Programmed for Performance

Selecting the right computerize maintenance-management system starts with a determination of needs and budget.

Decades of budget cuts, insufficient building upkeep and neglect have led to the deterioration of America's education infrastructure. But if proper preventive-maintenance (PM) programs were in place during this time, would the nation's maintenance backlog be any different?

Studies have shown that an effective PM program, which typically costs approximately $3 per square foot each year, can easily avoid twice that amount in emergency repairs and other unscheduled corrective measures. Reason would dictate that, if anything, many of our schools would be in much better physical shape today as a result of an effective PM program.

Making maintenance count Accurate and timely recordkeeping form the cornerstone of an effective PM program. Previously, many schools made due with paper-based work-order systems that tracked PM schedules and equipment histories. This method is not the most efficient in today's high-tech world.

By integrating a computerized maintenance-management system (CMMS) into schools, the maintenance department's efficiency can be increased. In addition, since data will be available quicker, a district should see lower maintenance costs.

Currently, there are so many CMMS programs on the market that it is impossible to review product literature on every program to find the one that will be of the most benefit to your particular operation. Therefore, it is important to ask the right questions and plan in advance.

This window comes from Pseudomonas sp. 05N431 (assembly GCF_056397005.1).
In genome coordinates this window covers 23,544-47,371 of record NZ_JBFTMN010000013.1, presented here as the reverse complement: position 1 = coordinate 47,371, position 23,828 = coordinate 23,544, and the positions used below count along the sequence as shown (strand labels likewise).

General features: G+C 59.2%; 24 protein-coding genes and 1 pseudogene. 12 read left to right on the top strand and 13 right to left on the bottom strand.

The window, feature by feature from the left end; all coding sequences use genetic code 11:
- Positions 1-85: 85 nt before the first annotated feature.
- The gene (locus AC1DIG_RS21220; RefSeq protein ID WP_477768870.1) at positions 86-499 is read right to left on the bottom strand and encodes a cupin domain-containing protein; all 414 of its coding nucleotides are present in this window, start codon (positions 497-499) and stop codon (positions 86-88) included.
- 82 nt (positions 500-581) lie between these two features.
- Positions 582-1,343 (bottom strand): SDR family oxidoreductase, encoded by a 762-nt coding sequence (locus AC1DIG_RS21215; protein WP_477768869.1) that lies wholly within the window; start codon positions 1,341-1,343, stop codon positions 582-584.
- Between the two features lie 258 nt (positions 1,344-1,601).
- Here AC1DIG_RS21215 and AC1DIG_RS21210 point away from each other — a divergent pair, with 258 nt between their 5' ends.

The first and most important step in the search for a program is to define the maintenance department's needs and budget. Most maintenance managers require a CMMS to do four basic tasks: -Automatically generate PM work orders through a variety of flexible scheduling options. -Allow for quick, easy entry and printing of corrective-maintenance work orders. -Track inventory and spare parts. -Provide a variety of informative reports for tracking and evaluating maintenance operations.

This list may be longer in some larger maintenance operations. However, do not choose a CMMS based on a salesperson's lengthy recitation of the program's features and capabilities. Programs with extremely long lists of capabilities can be expensive and very complex, and no program is beneficial if the staff is too intimidated to use it. If a program with extensive capabilities is needed, then purchase one with extensive capabilities. But, if a basic program will do the job, purchase a basic program.